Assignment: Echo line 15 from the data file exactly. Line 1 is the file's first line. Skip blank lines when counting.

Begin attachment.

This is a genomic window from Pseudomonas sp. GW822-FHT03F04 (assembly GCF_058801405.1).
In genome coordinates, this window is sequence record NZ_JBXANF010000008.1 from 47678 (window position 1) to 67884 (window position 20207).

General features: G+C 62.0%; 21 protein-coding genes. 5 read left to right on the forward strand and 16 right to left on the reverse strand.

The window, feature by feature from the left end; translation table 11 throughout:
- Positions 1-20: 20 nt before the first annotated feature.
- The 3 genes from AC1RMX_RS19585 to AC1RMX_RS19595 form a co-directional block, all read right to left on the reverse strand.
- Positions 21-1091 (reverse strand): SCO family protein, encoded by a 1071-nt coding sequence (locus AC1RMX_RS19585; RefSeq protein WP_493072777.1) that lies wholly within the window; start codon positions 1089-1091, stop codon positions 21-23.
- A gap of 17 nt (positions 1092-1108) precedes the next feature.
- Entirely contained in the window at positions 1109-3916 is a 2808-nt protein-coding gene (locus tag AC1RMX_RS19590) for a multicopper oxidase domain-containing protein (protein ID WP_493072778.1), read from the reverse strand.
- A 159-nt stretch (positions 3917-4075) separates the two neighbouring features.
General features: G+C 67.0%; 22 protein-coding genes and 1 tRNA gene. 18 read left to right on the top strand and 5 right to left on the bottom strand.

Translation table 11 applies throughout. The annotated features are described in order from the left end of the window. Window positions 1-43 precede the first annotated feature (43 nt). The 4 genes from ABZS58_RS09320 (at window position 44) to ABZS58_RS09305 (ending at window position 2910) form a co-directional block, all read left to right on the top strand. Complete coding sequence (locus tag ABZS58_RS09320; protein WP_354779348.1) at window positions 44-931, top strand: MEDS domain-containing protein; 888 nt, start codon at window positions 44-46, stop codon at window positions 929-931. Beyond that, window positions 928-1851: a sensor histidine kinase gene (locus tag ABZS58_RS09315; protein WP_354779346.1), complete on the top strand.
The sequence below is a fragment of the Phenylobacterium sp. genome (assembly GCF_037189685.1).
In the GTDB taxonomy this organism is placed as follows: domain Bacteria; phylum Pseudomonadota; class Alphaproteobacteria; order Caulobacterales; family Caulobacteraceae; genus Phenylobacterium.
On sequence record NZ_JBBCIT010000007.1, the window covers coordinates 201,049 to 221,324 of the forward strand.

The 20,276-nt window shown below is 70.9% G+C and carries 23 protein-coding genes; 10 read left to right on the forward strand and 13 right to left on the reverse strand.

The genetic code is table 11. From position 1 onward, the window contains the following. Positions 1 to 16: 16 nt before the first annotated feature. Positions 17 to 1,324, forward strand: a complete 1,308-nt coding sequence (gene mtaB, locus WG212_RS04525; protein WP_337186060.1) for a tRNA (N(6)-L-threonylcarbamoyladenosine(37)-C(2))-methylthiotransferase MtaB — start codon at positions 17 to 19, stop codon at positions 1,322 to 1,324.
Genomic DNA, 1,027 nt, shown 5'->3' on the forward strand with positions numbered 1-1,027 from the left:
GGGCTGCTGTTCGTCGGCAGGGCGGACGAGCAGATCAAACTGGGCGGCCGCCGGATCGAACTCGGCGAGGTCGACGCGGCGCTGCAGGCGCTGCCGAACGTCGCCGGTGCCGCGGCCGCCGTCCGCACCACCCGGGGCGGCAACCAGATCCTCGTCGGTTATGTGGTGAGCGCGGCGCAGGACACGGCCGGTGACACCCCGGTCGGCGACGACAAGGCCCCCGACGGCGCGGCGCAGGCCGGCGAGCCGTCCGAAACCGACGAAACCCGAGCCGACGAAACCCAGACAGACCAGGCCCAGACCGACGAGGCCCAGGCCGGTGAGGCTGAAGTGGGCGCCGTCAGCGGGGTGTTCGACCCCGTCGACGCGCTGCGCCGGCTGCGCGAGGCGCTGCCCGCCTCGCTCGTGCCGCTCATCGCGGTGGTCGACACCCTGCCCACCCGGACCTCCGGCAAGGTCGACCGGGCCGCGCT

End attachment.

On sequence record NZ_JBBCIT010000007.1, the window covers coordinates 201,049 to 221,324 of the forward strand.